The good earth: Clare Hypercalcic Calcarosol and durum wheat
Friday, Jul 26, 2013, 01:14 AM | Source: The Conversation
Australia has some of the world’s most ancient soils, many of which grow delicious produce. In this series, “The good earth”, soil scientist Robert Edis has profiled some of those soils and the flavours they bring. This is the final part.
Durum is the monarch of wheat. Unlike bread wheat - which is used for, well, bread (and sometimes cake) - durum wheat is used to make pasta, couscous, semolina, flat bread and of course burghul, which appears everywhere in Middle Eastern food from tabouleh to kibbeh. The ancestral home of durum wheat is the fertile crescent, including Syria.
Durum wheat is very hard, high in protein, and low in gluten, compared to bread wheat. Australia grows the most reliably high-quality durum wheat. It gets snapped up by Italian pasta makers (more than 50% of our exports of durum wheat are to Italy), as well as local ones like San Remo.
Good quality durum wheat is more valuable than bread wheat, but if the grain size, colour (yellowness), protein and vitreous hardness targets are not met the value plummets. Durum’s flavour and mouthfeel should be a little nutty and crunchy but not gritty. The right soil is needed to get that real Middle Eastern nuttiness.
One soil that fits the bill is the Hypercalcic Calcarosol near Clare in South Australia (which also produces pretty good Riesling). This soil is quite similar to soils in Syria, such as around Aleppo, where durum wheat has grown for thousands of years.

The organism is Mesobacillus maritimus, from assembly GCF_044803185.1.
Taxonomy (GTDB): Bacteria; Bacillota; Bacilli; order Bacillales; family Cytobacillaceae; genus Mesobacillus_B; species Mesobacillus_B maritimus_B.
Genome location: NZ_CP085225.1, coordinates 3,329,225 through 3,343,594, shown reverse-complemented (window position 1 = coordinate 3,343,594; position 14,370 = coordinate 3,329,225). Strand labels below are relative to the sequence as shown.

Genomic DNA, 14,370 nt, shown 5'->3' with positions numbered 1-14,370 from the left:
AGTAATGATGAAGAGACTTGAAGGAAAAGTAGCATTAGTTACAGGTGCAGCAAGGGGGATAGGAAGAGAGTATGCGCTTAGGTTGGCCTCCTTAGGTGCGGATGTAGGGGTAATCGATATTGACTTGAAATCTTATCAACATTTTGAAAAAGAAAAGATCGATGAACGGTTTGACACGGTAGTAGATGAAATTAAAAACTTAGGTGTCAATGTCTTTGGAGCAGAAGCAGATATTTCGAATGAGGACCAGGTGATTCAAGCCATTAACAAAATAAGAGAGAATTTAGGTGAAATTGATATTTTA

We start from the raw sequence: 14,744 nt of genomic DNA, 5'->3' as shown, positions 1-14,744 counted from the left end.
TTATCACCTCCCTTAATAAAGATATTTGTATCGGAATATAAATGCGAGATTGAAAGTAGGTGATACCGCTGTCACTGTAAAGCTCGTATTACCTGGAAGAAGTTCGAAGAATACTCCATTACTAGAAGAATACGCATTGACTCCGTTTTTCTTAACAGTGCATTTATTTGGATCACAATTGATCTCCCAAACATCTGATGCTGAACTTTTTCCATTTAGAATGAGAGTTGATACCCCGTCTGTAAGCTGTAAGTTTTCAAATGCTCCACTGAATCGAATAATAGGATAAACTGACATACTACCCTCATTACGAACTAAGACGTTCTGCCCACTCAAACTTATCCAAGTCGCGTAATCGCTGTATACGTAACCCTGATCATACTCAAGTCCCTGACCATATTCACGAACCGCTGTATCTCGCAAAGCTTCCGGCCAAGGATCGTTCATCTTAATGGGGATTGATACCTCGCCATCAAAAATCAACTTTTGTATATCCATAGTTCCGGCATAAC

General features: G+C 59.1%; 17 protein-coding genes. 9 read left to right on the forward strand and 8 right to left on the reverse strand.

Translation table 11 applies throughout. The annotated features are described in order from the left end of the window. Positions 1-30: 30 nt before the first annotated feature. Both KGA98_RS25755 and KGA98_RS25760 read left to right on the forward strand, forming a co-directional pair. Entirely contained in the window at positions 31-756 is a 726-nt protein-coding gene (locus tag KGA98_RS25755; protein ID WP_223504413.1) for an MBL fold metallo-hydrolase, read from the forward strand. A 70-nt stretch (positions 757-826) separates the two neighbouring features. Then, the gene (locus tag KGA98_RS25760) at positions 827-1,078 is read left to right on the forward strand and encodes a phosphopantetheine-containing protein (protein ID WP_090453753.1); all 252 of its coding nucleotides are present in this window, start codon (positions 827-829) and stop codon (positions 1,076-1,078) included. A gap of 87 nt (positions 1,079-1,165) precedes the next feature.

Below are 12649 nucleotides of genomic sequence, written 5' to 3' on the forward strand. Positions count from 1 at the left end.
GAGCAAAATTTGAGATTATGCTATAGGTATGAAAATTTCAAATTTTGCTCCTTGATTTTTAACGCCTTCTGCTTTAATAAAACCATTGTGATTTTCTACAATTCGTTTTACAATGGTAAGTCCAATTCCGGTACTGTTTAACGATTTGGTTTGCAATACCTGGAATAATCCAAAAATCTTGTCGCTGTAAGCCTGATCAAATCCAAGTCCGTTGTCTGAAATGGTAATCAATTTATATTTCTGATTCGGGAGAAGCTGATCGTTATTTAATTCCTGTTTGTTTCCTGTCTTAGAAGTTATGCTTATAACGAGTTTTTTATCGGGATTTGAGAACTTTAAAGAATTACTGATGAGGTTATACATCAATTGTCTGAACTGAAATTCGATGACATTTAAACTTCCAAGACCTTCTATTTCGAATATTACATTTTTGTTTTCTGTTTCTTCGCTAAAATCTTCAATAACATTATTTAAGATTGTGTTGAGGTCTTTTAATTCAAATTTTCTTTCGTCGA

Calcarosols have calcium carbonate throughout the profile, and this keeps the soil pH above neutral. Durum wheat is unsuited to acidic soil - it’s sensitive to aluminium, and that can be released from the soil by acidity. The soil is very alkaline at depth and boron toxicity and salinity are likely to restrict plant growth deep in the subsoil.
“Hypercalcic” means the soil has a calcareous layer where the calcium carbonate is finely dispersed in the soil and doesn’t impede drainage. This is beneficial because durum wheat does not like wet feet. Enough rain falls on Clare that other crops, such as lentils, can be grown after harvest of wheat crops; this builds up soil nitrogen stores for use by the following wheat crop. Durum needs a great deal of nitrogen to make the magic 13.5% protein needed for silky pasta.
Durum wheat is quite new to Australia and ancient in Syria, so Australia has benefitted from Syrian expertise and germplasm. Many varieties of durum wheat grown in Australia have Syrian blood. The headquarters of the International Center for Agricultural Research in the Dry Areas (Australia is an important donor and collaborator) was based in Syria before it had to evacuate due to the war. Now Syria’s capacity to produce quality durum wheat is in tatters. There will, though, be a time for rebuilding, and it will be in Australia’s interests to support restoration of agricultural research and development capability in Syria.
So, enjoy elite pasta, couscous, and burghal, and drink a toast to Syria, the Clare Hypercalcic Calcarosol, and soils in general, perhaps with a glass of Clare riesling. After all, though soils are sometimes dirty and mucky, sticking to shoes and staining knees, mostly they’re just brilliant.
Robert Edis receives, received or hopes to receive funding from GRDC, Incitec Pivot, International Plant Nutrition Institute, MLA, ARC, ACIAR, ARC, ICARDA, Mansfield Shire, La Trobe University, Melbourne University